New book features some of Ireland’s great sporting images

When it comes to sport, Billy Stickland has just about seen it all.

After complete his degree at Trinity College and going into teaching, he became passionate about photography and got his first real break from Vincent Browne – then running popular magazine Magill.

Fond early memories involve an international game at Windsor Park, following the peleton at the Tour de France and travelling to Mexico for the World Cup in 1986.

In 1998, he joined forces with James Meehan (currently Pictures Editor of The Mail on Sunday) and founded Inpho, which today is the most successful sports photography agency in the country.

Having witnessed some of Ireland’s greatest sporting feats over the past quarter of a century, Stickland had always wanted to release a book. And three weeks ago, ‘Heroes’ hit the shelves.

“We had been thinking about it for the last two or three years but we had no backing,” Stickland told this week. “Then I was at a dinner one night when I  got talking to people from our suppliers Canon about it and they said it would be a good idea to commemorate 25 years. So that’s how it happened.”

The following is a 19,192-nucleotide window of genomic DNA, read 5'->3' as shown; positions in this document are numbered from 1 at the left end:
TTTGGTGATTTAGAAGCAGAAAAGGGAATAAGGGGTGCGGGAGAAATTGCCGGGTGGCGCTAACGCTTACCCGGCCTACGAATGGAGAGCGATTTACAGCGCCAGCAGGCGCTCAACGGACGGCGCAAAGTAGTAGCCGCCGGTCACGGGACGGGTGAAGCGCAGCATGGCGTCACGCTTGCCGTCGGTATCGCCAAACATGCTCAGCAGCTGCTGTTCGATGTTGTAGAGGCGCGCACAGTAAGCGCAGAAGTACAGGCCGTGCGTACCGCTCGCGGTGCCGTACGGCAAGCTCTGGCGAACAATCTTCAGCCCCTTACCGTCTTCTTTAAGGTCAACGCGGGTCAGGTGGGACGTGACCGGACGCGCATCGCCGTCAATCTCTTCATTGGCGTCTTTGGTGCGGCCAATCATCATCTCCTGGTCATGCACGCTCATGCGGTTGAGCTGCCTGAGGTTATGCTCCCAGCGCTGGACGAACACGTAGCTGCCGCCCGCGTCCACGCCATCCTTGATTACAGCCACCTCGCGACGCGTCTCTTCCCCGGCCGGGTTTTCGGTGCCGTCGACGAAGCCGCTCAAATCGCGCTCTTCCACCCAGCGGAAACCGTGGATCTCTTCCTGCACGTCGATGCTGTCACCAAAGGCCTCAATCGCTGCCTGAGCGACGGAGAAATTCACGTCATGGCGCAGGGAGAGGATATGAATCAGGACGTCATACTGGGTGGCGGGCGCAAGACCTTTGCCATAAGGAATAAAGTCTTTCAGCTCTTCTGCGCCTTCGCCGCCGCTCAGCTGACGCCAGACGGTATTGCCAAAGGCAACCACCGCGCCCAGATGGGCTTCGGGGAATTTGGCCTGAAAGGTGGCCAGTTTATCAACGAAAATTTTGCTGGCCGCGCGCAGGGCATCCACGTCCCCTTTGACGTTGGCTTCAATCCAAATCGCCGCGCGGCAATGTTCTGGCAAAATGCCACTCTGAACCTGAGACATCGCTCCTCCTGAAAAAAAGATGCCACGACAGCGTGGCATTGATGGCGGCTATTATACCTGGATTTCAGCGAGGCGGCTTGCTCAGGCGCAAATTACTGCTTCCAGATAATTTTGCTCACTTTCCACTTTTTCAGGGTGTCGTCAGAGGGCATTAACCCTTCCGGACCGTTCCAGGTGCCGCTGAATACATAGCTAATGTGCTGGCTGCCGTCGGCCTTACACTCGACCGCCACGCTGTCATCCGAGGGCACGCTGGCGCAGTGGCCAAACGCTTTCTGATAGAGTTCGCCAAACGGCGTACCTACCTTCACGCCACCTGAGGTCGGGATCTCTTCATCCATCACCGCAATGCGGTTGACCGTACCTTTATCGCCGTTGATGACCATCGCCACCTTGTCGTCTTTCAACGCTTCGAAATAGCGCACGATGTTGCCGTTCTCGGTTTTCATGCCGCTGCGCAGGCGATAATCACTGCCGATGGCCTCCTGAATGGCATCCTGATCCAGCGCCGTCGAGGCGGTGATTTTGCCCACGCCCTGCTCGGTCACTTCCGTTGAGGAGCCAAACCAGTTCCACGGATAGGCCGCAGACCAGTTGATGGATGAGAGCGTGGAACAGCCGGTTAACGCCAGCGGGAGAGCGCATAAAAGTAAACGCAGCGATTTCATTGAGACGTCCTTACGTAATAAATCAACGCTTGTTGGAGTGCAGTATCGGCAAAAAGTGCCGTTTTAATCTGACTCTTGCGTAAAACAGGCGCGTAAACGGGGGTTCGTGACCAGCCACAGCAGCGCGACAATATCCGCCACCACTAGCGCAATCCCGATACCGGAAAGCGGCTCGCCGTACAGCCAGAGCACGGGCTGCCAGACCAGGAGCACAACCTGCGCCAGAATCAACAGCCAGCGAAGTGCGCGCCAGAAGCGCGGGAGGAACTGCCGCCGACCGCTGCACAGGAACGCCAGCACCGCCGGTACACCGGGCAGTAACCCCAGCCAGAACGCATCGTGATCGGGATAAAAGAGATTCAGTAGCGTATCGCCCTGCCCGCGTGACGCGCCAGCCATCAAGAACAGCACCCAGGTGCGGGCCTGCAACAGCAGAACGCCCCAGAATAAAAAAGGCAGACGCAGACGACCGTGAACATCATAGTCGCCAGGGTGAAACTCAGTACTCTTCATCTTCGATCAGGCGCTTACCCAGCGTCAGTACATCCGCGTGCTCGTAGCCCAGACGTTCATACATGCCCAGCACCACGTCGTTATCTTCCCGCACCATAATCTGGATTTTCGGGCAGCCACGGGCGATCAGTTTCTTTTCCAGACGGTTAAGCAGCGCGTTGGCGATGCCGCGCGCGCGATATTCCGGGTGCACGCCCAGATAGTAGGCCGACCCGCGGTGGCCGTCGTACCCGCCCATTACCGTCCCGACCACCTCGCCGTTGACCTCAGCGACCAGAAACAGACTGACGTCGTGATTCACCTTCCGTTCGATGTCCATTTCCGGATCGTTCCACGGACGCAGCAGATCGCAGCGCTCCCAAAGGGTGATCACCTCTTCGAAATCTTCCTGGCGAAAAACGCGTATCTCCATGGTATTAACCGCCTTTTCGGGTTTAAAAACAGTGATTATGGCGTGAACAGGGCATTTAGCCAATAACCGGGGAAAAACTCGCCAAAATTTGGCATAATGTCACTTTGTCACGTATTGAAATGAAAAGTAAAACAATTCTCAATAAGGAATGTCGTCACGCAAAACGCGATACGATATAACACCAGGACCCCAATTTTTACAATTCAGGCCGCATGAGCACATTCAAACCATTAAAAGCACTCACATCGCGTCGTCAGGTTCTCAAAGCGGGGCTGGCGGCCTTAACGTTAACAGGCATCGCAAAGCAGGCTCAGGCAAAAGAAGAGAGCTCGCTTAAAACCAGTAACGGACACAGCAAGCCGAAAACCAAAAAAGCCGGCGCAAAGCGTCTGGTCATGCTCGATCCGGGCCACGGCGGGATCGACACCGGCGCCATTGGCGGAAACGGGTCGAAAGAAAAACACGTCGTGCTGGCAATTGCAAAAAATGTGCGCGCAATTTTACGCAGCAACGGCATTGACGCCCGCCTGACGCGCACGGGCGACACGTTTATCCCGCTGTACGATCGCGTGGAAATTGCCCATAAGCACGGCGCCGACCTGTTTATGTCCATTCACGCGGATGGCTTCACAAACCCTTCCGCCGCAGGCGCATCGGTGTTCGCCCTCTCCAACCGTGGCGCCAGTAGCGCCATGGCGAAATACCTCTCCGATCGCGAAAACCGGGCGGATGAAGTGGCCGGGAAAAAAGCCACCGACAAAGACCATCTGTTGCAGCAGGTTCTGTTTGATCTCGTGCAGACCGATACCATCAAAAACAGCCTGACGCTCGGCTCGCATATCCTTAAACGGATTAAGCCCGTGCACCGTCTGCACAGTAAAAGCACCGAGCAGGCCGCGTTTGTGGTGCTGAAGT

With just over 170 pages of space and thousands of photographs to choose from, Stickland had a tough task choosing which pics would be included but was eager to have a vast selection of different types.

“What we wanted to do was to make it a bit different. You get sports books that come out and it’s just action, action, action. Or ones that are just full of portraits.

“We just wanted to mix it up as much as possible. The action is very important but so was our feature stuff. We also decided to throw in a few things.

The ideal scenario is that every time a person turns the page they go “wow”. The featuring dozens of fan headshots was a surprise. I think it worked very well as it was very colourful and had people’s facial expressions.

“There were loads of pictures to choose from and by the time you’re finished you are really unsure whether they are all the best ones.

“Picking for a book like that is very subjective. If you had to choose you probably would have come up with a lot of different ones. There was a core that most would have picked but after that there are a lot that I think just fit well into the book.